Investing 101 – Understanding The Stock Market Lingo

by Hank

Here are a few beginner-level terms that you should be familiar with in order to begin to understand stocks and how the stock market works.

Public Listing. All companies listed on the stock market are called public companies. They enter the stock market with an IPO (initial public offering) where they offer their shares to the public for the first time. After the IPO is completed, their shares can be traded on the secondary market from one seller to another private seller. Publicly listed companies are required by law to divulge details about their financial situation to the public. They have to publish their financial statements (Income Statement, Balance Sheet, and Statement of Cash Flow Statement) and make it accessible to everyone. You can look up any public companies filings on the SEC’s Edgar Database website. These filings make sure that there is no lying or cheating from the management and the results between different companies are comparable with each other. All statements have to be audited for accuracy and in accordance with the accounting laws by an external party.

Supply & Demand. The shares of stock which are bought and sold in the secondary market are traded at the price set by the laws of supply and demand. This means that the share which faces an increase in demand/decrease in supply will see an increase in its price and vice versa. However, supply and demand is not the only factor affecting price. In reality, a stock price is the intrinsic value of the company. According to classic finance theory, the price of a stock is the future cash flows of all the profits of that company including profits in the future and the probability of issuing dividends.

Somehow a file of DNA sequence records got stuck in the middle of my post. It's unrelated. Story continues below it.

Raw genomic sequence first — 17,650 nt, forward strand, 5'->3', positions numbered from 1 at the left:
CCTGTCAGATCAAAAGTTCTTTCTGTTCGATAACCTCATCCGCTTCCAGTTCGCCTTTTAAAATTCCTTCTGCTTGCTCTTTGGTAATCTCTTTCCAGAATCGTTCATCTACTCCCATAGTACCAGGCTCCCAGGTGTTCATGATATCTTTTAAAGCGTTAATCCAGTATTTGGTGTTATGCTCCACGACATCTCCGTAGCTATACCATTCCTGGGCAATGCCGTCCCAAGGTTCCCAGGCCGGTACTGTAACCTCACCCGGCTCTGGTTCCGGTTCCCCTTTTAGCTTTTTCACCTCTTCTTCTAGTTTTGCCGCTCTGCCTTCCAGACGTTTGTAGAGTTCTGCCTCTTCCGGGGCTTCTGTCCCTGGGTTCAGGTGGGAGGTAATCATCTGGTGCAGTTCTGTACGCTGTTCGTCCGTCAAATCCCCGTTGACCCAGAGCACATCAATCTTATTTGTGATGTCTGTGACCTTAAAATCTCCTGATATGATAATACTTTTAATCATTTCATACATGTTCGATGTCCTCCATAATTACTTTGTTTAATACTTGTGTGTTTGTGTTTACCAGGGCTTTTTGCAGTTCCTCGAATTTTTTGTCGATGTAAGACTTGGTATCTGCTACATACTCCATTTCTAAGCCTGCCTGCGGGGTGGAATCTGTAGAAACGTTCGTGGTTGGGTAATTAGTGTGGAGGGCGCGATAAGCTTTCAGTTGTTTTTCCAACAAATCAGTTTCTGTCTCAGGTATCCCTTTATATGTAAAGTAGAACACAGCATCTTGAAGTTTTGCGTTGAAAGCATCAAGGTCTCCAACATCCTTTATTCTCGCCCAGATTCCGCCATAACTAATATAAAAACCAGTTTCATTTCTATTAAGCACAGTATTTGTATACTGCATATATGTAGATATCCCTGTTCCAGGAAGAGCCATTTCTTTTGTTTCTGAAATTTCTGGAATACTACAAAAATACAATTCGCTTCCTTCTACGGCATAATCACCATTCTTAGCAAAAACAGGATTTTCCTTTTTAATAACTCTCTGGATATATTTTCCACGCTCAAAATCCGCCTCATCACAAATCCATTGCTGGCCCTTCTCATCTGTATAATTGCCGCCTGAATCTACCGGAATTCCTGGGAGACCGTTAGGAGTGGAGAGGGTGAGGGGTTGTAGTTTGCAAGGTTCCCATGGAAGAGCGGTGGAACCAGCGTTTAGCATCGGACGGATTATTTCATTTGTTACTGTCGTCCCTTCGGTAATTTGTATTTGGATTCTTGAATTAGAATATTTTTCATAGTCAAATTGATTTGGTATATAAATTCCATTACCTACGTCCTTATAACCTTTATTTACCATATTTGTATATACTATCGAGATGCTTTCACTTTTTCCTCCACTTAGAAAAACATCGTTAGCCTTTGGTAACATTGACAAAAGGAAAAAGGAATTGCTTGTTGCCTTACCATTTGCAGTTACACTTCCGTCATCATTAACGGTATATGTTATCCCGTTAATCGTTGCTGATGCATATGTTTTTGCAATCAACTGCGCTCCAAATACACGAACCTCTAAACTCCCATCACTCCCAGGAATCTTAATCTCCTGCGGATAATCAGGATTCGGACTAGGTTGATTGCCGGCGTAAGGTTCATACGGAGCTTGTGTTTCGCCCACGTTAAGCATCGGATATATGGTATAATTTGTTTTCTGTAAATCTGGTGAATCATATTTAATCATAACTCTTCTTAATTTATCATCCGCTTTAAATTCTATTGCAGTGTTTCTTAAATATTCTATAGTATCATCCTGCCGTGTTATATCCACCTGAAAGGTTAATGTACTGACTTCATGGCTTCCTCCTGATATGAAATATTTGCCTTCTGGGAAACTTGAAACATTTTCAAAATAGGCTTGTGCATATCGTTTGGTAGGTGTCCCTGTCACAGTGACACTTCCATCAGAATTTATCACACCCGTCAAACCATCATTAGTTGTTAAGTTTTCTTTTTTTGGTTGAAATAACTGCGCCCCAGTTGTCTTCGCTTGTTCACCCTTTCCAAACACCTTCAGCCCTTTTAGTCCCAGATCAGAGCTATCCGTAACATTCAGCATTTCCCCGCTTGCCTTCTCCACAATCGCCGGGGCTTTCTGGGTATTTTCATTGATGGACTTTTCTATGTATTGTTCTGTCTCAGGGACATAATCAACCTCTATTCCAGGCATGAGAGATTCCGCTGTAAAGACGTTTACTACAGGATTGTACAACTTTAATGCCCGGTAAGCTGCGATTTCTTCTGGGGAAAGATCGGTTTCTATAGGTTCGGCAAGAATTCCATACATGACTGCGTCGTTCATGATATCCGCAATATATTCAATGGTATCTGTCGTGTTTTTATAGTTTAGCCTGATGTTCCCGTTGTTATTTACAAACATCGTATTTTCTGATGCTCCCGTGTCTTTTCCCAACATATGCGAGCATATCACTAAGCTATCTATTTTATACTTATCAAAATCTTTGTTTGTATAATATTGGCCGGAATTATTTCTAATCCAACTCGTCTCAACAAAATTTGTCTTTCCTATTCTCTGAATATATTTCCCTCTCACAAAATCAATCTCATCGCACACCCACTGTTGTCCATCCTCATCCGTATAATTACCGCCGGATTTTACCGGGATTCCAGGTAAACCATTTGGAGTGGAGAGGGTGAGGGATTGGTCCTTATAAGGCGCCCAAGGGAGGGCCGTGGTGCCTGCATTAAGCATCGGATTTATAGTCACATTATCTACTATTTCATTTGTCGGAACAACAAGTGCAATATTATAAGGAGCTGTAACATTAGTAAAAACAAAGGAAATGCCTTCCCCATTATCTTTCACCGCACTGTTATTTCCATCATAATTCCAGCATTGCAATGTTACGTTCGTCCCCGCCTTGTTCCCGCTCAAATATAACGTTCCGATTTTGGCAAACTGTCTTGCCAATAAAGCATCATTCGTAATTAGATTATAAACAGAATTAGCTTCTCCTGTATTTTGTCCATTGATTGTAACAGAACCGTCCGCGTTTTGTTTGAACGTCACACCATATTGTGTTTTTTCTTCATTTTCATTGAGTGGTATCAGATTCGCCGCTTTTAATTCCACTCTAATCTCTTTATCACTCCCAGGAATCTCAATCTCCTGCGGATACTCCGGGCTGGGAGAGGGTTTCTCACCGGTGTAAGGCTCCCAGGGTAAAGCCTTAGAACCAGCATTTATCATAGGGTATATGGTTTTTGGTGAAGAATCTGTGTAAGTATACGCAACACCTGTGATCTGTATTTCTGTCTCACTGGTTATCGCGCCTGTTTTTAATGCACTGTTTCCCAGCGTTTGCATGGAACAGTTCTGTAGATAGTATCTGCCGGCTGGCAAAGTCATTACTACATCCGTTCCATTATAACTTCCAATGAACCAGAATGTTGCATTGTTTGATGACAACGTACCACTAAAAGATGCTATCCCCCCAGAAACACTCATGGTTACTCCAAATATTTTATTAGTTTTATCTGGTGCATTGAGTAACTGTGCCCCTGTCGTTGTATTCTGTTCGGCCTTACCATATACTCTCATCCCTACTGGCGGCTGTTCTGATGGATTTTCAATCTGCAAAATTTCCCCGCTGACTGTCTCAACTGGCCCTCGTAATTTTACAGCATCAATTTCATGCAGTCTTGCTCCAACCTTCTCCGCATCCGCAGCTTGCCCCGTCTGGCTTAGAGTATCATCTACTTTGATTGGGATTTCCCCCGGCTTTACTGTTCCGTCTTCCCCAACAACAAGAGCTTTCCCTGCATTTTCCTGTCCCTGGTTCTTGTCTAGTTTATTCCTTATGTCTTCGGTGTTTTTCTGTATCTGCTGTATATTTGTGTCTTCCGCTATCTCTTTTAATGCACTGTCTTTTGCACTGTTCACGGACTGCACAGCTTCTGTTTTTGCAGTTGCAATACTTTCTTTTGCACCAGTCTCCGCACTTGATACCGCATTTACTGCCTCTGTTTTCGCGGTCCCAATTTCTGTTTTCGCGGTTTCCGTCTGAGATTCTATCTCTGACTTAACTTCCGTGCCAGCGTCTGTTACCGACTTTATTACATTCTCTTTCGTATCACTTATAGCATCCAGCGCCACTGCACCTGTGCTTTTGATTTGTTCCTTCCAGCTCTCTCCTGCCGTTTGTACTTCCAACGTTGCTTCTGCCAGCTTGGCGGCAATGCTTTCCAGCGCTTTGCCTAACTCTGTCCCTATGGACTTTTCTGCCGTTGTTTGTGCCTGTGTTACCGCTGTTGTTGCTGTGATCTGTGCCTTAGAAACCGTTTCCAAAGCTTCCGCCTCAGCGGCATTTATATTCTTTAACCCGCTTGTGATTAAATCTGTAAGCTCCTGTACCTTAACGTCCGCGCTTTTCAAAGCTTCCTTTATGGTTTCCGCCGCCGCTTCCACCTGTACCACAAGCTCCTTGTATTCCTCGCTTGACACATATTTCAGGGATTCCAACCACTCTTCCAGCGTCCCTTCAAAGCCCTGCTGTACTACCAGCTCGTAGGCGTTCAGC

Margin Accounts. In addition to buying shares with cash through your stock broker, you can also buy shares on credit which are called margin accounts. This makes the investment more risky. As the share price falls, you can be asked to contribute more money into your brokerage account in order to keep your margin percentage at a set level. You may be forced to sell your stocks at an inopportune time as well if you are too far in the red on credit or margin.

Short Selling. Instead of buying a stock, you can sell it short before you actually own it. This basically means that you sell the stock today, without buying it first, and make a promise to buy it back at a future date which is hopefully at a lower price. So, you are borrowing the shares, selling them today at a high price, and buying them back at a lower price in the future. This way you will benefit if the stock price falls but will lose if it increases. Lately, a lot of short sellers have taken the brunt of criticism while the market falls, but short sellers are not to blame for market crashes. They are actually market makers stepping in to buy shares of companies when no one else wants them.

Brokerage Firms. You need to go through a brokerage house to buy shares as they have the permission/access to do so. The brokerage house charges a small commission on each trade. The commission might be fixed or linked to the value of the share. There are several good discount brokerage firms that you can use to purchase shares of stocks, shares of mutual funds, options, and other investments for as little as $7 per trade. Some of my favorite discount stock brokers are: Scottrade, Trade King, tradeMONSTER, OptionsHouse, OptionsXpress, and Zecco

These are just a few of the terms that everyone who invests should know. I hope that this is just a beginning of the review and hope to give you some more investing terms and definitions to add to your kit bag. Investing is a game of constant learning and growing. And, we all need to have a baseline of knowledge, but it is not hard.

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